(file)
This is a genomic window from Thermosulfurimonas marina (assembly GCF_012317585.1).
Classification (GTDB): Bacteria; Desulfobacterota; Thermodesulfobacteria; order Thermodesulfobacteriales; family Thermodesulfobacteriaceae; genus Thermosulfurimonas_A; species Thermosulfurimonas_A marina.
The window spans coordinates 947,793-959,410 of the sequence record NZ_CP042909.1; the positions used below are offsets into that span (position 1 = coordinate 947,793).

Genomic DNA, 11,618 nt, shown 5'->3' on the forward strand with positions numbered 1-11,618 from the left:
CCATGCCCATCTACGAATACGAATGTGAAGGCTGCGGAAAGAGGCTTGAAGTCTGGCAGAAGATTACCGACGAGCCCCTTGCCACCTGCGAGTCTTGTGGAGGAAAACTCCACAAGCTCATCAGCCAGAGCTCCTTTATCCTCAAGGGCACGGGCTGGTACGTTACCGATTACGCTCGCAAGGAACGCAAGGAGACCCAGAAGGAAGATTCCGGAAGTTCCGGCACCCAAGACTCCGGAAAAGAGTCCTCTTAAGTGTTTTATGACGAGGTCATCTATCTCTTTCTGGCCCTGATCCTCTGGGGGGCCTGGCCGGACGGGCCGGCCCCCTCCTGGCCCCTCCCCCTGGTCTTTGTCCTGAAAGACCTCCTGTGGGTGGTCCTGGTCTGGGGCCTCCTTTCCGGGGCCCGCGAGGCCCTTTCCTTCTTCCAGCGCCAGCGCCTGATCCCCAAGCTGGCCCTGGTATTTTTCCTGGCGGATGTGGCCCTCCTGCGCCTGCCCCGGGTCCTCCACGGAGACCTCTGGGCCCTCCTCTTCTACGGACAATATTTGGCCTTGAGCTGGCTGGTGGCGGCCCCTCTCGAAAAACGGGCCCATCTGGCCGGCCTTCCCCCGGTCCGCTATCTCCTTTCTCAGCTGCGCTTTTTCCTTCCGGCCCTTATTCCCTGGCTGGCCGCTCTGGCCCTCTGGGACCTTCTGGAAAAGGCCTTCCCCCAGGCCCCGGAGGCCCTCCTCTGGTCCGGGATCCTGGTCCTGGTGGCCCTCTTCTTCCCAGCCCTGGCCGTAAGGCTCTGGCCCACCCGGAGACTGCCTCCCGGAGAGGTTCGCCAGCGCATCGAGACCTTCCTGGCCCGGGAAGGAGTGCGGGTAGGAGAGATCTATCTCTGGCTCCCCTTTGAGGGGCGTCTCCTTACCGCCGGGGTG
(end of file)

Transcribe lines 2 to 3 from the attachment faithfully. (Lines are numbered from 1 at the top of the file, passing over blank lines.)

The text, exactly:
Classification (GTDB): Bacteria; Desulfobacterota; Thermodesulfobacteria; order Thermodesulfobacteriales; family Thermodesulfobacteriaceae; genus Thermosulfurimonas_A; species Thermosulfurimonas_A marina.
The window spans coordinates 947,793-959,410 of the sequence record NZ_CP042909.1; the positions used below are offsets into that span (position 1 = coordinate 947,793).